What can you do to help eradicate polio?

Common abbreviations

Abbreviations we use:

Ab = neutralizing antibody (generic term)
AFP = acute flaccid paralysis
aVDPV = ambiguous vaccine-derived poliovirus
bOPV = bivalent oral poliovirus vaccine (types 1 and 3)
cVDPV = circulating vaccine-derived poliovirus (cVDPV1, cVDPV2, and cVDPV3 indicating circulating vaccine-derived poliovirus types 1, 2, and 3, respectively)
CDC = U.S. Centers for Disease Control and Prevention
CID50 = cell- or tissue-culture infectious doses
CVID = Common variable immunodeficiency
DTP = Diphtheria and Tetanus toxoids and Pertussis vaccine
DTaP = Diphtheria and Tetanus toxoids and acellular Pertussis vaccine
DTwP = Diphtheria and Tetanus toxoids and whole-cell Pertussis vaccine
eIPV = enhanced-potency inactivated poliovirus vaccine
EIP = effective immune proportion
EIP* = threshold level of EIP below which a population can sustain transmission
ESP = effective susceptible proportion
ESP* = threshold level of ESP above which a population can sustain transmission
FRPV = fully-reverted poliovirus
FS = fully susceptible (immunity state)
GPEI = Global Polio Eradication Initiative
Hep = hepatitis B
Hib = Haemophilus influenzae type b conjugate vaccine
GPEI = Global Polio Eradication Initiative
HIGH = high-income country
IgA = immunoglobulin A
IgG = immunoglobulin G
IgM = immunoglobulin M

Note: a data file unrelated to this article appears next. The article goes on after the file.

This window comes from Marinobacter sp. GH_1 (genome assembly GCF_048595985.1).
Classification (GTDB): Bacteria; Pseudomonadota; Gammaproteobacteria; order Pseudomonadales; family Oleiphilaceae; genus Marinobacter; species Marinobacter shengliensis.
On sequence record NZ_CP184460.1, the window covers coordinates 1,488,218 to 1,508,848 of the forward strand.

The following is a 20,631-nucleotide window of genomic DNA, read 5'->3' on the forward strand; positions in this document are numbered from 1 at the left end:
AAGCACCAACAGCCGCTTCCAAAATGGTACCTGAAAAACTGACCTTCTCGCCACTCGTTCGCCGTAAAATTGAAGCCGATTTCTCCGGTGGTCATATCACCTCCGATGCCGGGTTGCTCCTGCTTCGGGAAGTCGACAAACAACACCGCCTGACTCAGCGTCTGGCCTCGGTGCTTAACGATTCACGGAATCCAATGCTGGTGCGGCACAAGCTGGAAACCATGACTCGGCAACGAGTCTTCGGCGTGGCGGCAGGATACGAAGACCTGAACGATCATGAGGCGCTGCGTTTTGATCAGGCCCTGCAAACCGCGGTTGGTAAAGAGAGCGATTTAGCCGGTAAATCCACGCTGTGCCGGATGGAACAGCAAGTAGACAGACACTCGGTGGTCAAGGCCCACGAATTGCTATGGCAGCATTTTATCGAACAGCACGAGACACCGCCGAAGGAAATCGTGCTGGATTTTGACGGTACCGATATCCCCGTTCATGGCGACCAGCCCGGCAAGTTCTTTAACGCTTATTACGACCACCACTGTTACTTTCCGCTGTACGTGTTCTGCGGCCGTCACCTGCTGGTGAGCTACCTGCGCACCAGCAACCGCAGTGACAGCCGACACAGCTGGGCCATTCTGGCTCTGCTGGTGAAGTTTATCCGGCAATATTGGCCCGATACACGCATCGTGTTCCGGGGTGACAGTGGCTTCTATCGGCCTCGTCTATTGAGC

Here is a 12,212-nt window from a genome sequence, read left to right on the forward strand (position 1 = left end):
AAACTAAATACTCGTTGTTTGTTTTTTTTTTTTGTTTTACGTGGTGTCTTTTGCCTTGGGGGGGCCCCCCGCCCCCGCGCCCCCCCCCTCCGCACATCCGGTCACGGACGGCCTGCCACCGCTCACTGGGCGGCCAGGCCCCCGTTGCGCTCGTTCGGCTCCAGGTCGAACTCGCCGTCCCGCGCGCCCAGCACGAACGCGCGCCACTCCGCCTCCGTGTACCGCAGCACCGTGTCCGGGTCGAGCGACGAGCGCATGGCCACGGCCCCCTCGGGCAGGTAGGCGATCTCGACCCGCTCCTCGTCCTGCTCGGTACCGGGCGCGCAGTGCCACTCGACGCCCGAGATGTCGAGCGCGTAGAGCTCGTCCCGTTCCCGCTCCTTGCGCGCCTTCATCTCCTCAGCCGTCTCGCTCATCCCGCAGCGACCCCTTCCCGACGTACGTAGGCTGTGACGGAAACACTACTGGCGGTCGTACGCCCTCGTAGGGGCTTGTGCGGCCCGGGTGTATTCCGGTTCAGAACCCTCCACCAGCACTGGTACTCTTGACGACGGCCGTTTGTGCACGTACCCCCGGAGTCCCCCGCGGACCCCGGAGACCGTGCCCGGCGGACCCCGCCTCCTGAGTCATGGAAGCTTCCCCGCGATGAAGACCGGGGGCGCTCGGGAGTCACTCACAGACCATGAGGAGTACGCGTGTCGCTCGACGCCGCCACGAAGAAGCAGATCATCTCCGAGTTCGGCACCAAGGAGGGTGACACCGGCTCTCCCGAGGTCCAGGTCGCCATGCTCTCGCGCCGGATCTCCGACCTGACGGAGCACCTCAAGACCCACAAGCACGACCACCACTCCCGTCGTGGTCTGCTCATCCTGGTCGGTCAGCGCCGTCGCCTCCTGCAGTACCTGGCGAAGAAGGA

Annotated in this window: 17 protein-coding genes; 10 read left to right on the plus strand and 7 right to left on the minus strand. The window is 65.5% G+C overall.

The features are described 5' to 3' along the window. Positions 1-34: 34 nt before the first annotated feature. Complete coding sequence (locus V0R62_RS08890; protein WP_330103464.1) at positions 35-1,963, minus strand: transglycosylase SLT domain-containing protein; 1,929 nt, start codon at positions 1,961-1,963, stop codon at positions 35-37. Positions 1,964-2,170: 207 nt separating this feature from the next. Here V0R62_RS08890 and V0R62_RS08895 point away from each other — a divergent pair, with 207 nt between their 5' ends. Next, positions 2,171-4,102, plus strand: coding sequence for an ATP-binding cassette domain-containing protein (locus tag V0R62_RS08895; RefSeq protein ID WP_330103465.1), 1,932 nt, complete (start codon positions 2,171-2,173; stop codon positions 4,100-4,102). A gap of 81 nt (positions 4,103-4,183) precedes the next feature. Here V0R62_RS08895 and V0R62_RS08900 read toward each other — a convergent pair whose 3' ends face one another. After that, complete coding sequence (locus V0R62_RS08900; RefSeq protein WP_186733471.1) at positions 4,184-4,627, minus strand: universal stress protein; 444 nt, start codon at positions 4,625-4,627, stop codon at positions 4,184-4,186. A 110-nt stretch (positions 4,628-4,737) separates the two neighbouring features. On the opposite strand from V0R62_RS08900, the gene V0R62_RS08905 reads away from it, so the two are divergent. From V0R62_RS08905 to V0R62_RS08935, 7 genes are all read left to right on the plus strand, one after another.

IPV = inactivated poliovirus vaccine
IPV1 = 1 successful IPV dose (immunity state)
IPV2 = 2 successful IPV doses (immunity state)
IPV3 = 3 or more successful IPV doses (immunity state)
IPVLPV = IPV and LPV (i.e., one or more successful IPV doses and 1 or more LPV infections) (immunity state)
IU = international units
iVDPV = vaccine-derived poliovirus from an immunodeficient individual
LMI = lower-middle-income country
LOW = low-income country
LPV = live poliovirus (WPV, VDPV, and/or OPV)
LPV1 = 1 LPV infection (immunity state)
LPV2 = 2 or more LPV infections (immunity state)
MK = monkey kidney tissue culture
mOPV = monovalent OPV (mOPV1, mOPV2, and mOPV3 indicating monovalent types 1, 2, and 3, respectively)
MPI = maximum population immunity scenario
mOPV = monovalent oral poliovirus vaccine
NA = not applicable
ND = not done
NID = national immunization day
NR = not reported
OPV = oral poliovirus vaccine (generally trivalent unless otherwise specified)
PCR = polymerase chain reaction
pfu = plaque-forming unit
PO = proportion of transmissions via oropharyngeal route
PV = poliovirus (PV1, PV2, and PV3 indicate poliovirus types 1, 2, and 3, respectively)
R0 = basic reproductive number
RCFTI = relative contribution to fecal-oral transmission if infected
RCOTI = relative contribution to oropharyngeal transmission if infected
RT-PCR = reverse transcriptase PCR
SIR = susceptible-infected-removed
RPI = realistic population immunity scenario
SES = socio-economic status
SIA = supplemental immunization activity
SNIDs = subnational immunization days
Sr = relative susceptibility
TIAs = targeted immunization activities
tOPV = trivalent oral poliovirus vaccine
UK = United Kingdom
UMI = upper-middle-income country
USA = United States of America
VAPP = vaccine-associated paralytic polio
VDPV = vaccine-derived poliovirus
VP1 = viral protein 1
WHA = World Health Assembly
WHO = World Health Organization
WPV - wild poliovirus (WPV1, WPV2, and WPV3 indicate wild poliovirus types 1, 2, and 3, respectively)